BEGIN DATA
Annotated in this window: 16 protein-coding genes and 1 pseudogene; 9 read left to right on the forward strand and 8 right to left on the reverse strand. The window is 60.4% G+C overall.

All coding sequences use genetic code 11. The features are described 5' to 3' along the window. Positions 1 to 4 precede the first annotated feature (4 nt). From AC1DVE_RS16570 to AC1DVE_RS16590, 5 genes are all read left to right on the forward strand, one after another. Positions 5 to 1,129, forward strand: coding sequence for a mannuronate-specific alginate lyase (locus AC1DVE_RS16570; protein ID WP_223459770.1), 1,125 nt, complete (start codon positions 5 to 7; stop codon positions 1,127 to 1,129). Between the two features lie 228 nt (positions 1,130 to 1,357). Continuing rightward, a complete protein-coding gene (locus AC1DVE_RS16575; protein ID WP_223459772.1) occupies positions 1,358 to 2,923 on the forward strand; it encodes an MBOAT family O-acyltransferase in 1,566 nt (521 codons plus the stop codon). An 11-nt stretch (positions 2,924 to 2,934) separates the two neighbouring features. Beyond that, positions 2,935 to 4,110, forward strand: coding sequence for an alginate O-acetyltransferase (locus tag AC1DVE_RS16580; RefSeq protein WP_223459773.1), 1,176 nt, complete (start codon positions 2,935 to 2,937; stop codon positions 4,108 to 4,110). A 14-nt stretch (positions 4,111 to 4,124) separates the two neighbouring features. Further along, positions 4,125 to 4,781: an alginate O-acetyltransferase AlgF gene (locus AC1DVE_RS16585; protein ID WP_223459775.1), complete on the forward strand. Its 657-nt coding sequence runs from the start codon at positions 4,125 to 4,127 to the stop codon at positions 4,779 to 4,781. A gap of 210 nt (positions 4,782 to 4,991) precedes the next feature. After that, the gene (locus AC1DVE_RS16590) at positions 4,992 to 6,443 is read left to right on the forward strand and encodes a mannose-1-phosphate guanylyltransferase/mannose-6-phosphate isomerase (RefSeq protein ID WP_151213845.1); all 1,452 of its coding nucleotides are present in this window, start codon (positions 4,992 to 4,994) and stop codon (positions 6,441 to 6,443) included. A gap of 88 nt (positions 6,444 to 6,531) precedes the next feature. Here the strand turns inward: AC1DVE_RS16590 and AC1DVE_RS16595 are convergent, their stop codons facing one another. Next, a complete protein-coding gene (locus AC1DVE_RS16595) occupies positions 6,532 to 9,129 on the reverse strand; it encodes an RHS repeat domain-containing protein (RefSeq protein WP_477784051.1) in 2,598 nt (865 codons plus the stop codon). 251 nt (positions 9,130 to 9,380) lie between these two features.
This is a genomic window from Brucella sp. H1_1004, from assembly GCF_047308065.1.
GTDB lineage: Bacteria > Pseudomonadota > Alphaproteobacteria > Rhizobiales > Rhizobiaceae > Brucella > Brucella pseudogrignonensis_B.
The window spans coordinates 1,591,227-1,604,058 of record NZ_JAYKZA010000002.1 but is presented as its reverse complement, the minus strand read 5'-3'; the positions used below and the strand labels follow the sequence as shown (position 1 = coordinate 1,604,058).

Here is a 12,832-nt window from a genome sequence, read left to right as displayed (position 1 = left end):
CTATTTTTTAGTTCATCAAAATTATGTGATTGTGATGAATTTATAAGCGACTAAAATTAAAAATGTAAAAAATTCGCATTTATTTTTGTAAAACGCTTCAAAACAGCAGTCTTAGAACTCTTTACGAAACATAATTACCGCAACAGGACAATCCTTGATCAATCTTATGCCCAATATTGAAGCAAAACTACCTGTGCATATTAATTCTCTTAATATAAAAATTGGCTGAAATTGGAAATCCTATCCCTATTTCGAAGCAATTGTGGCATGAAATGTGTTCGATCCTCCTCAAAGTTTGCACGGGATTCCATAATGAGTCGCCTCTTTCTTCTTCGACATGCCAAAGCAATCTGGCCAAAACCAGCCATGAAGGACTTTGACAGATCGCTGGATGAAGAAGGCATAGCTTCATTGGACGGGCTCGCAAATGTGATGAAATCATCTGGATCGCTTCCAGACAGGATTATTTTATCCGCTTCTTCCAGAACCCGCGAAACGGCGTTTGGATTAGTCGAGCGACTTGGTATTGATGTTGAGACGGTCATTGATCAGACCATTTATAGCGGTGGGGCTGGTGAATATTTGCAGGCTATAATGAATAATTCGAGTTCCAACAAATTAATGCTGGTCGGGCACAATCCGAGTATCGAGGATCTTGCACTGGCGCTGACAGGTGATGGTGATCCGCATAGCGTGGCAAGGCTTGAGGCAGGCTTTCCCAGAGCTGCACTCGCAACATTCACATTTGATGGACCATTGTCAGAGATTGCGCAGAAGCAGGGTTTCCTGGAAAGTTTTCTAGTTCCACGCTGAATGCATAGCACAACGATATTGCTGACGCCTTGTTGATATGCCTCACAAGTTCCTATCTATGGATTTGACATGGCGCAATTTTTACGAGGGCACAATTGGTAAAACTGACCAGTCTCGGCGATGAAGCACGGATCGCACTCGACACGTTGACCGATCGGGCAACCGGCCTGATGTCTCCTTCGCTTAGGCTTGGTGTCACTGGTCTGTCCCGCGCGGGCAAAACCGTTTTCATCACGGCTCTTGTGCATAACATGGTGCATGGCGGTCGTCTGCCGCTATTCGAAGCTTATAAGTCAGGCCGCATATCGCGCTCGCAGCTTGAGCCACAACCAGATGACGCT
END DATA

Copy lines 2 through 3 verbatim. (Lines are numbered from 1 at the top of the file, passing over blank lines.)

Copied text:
All coding sequences use genetic code 11. The features are described 5' to 3' along the window. Positions 1 to 4 precede the first annotated feature (4 nt). From AC1DVE_RS16570 to AC1DVE_RS16590, 5 genes are all read left to right on the forward strand, one after another. Positions 5 to 1,129, forward strand: coding sequence for a mannuronate-specific alginate lyase (locus AC1DVE_RS16570; protein ID WP_223459770.1), 1,125 nt, complete (start codon positions 5 to 7; stop codon positions 1,127 to 1,129). Between the two features lie 228 nt (positions 1,130 to 1,357). Continuing rightward, a complete protein-coding gene (locus AC1DVE_RS16575; protein ID WP_223459772.1) occupies positions 1,358 to 2,923 on the forward strand; it encodes an MBOAT family O-acyltransferase in 1,566 nt (521 codons plus the stop codon). An 11-nt stretch (positions 2,924 to 2,934) separates the two neighbouring features. Beyond that, positions 2,935 to 4,110, forward strand: coding sequence for an alginate O-acetyltransferase (locus tag AC1DVE_RS16580; RefSeq protein WP_223459773.1), 1,176 nt, complete (start codon positions 2,935 to 2,937; stop codon positions 4,108 to 4,110). A 14-nt stretch (positions 4,111 to 4,124) separates the two neighbouring features. Further along, positions 4,125 to 4,781: an alginate O-acetyltransferase AlgF gene (locus AC1DVE_RS16585; protein ID WP_223459775.1), complete on the forward strand. Its 657-nt coding sequence runs from the start codon at positions 4,125 to 4,127 to the stop codon at positions 4,779 to 4,781. A gap of 210 nt (positions 4,782 to 4,991) precedes the next feature. After that, the gene (locus AC1DVE_RS16590) at positions 4,992 to 6,443 is read left to right on the forward strand and encodes a mannose-1-phosphate guanylyltransferase/mannose-6-phosphate isomerase (RefSeq protein ID WP_151213845.1); all 1,452 of its coding nucleotides are present in this window, start codon (positions 4,992 to 4,994) and stop codon (positions 6,441 to 6,443) included. A gap of 88 nt (positions 6,444 to 6,531) precedes the next feature. Here the strand turns inward: AC1DVE_RS16590 and AC1DVE_RS16595 are convergent, their stop codons facing one another. Next, a complete protein-coding gene (locus AC1DVE_RS16595) occupies positions 6,532 to 9,129 on the reverse strand; it encodes an RHS repeat domain-containing protein (RefSeq protein WP_477784051.1) in 2,598 nt (865 codons plus the stop codon). 251 nt (positions 9,130 to 9,380) lie between these two features.
This is a genomic window from Brucella sp. H1_1004, from assembly GCF_047308065.1.